The topic of regeneration has been on the minds of many a Doctor Who fan, especially since the reboot in 2005. We started with Nine and Christopher Eccleston and now, we’re at Twelve with Peter Capaldi.
Twelve. It doesn’t seem so horrible until we go back to the Classic Who era and remember that the Time Lords imposed a twelve regeneration limit on our beloved Time Lord. Twelve seems pretty scary now doesn’t it?
Well, Steven Moffat just added fuel to the fire of fear at the Ad-Lib event at the Edinburgh Fringe Festival. When Frank Skinner, the host for the event, asked Moffat about the topic and if he acknowledged it, Moffat said, “Yes”.
So, what does that mean for Capaldi’s twelfth incarnation? In fact, what does it even mean for John Hurt’s Doctor who was introduced dramatically at the end of the episode “The Name of the Doctor”? Hurt is rumoured to be a lost regeneration between Eccleston and Paul McGann, who played the eighth incarnation in a one off made for TV movie, and who is set to possibly be the Doctor from the Time War.
It could be a big problem or it could be a big red herring. Former show-runner Russell T. Davies made quite a stir three years ago on The Sarah Jane Adventures when he wrote Eleven (played by Matt Smith) saying that he could regenerate up to 507 times or more.
The Sarah Jane Adventures is considered cannon but since Davies isn’t show-runner anymore, he has no say in the matter, Moffat does and he can stymie the show in it’s prime or reveal something we never saw coming.
Or have we seen it? Red herrings are Moffat’s specialty. So are teases and people jumping off of tall buildings and dying. But, he’s a fan of the show. Of course, he should have a plan to keep the gravy train rolling and I believe we’ve seen parts of the plan.
Let’s start with the episode “Let’s Kill Hitler” which aired in the second part of series six. Enter Melody Pond, aka River Song. She’s a child of the TARDIS and is thus able to regenerate. We saw her do it twice. She was born to kill the Doctor and she did in Hitler’s office but at the end of the episode, she gave him all of her remaining generations to save him because she loved him. So, that should at least make sixteen regenerations that the Doctor can go through.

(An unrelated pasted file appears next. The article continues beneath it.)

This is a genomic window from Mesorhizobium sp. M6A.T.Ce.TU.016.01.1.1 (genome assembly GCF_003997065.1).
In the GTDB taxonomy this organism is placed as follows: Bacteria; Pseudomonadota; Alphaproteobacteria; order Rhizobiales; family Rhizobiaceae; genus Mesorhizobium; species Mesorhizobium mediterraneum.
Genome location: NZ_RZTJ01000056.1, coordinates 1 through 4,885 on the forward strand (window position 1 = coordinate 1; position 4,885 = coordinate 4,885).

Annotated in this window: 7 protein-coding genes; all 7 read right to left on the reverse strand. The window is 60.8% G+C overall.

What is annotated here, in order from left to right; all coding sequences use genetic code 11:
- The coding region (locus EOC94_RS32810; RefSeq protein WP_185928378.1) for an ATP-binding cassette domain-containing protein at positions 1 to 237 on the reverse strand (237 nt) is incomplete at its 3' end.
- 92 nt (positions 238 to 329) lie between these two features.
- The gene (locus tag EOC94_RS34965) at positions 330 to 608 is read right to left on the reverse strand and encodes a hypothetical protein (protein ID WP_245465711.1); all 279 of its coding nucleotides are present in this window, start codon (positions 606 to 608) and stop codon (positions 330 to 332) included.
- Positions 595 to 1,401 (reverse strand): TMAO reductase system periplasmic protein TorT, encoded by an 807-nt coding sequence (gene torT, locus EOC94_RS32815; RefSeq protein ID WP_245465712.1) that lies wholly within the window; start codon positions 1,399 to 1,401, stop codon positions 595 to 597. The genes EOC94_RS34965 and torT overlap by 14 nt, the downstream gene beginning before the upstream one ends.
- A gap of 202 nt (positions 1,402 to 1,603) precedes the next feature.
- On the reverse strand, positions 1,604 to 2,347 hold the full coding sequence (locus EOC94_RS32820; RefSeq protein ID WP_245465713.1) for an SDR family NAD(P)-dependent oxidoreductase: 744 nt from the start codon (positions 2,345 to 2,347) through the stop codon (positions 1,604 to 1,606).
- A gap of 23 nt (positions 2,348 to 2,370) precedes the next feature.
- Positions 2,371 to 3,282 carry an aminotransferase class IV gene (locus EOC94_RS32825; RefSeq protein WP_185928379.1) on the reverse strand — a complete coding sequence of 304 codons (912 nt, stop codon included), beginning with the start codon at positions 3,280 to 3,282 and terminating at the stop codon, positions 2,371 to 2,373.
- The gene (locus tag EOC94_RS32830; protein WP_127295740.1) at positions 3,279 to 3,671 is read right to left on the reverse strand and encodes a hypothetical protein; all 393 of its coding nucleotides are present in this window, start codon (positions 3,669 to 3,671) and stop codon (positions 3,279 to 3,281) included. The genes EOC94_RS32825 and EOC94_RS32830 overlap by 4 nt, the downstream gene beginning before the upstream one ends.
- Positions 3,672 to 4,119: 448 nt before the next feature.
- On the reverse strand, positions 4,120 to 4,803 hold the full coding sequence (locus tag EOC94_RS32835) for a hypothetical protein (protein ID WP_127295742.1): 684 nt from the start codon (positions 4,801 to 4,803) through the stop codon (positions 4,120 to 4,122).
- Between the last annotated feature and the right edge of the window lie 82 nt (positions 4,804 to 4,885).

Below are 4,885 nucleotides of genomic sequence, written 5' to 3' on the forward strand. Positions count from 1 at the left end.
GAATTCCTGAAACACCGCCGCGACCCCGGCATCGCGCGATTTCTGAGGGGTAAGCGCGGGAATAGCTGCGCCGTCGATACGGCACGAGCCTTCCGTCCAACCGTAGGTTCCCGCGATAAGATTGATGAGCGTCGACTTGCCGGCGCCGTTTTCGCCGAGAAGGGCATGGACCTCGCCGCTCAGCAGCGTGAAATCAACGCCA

Or there’s another theory (because that one is a little too obvious for Moffat). Everyone’s favorite show-runner also loves putting things into the script and making it go by so fast or putting it after something shocking that people tend to miss them. The end of “The Name Of the Doctor” is one such instance.
We watched him save Clara from his time stream and then Clara saw John Hurt and there was talking and then bam new Doctor. Wait, what was Eleven saying before we all screamed loudly at the TV? The Doctor is a name he chose. While his name can form armies and topple regimes, the Doctor actually tries to handle things in a diplomatic, non-violent manner. It’s why he chose the name.
Okay, fast forward a little bit, Clara’s down and John Hurt is talking. “What I did, I did without choice. In the name of peace and sanity.”
Eleven is quick to point out that what he did was not in the name of the Doctor. This clearly means something significant. Peter Capaldi may not be Twelve. He may not even be Thirteen. He may, in fact, be number twenty or fifty or even 507.
How? Well, we don’t know the Doctor’s true age, for one. He could be over two thousand years old. That is a lot of time to make poor choices and disown yourself. There could be more secrets out there, hidden in the cascades of Medusa and High Old Gallifreyan that we and the Doctor don’t know.
There is such a thing as acknowledging a fact and actually sticking to it. Moffat is about to change cannon as we know it so don’t be too frightened. We should take each new news snippet with a grain of salt until it’s confirmed because we can be here from now until Sunday discussing theories.
So, Wrappers, what do you think? Will Steven Moffat uphold the regeneration limit or will we get a witty loophole that only he can come up with?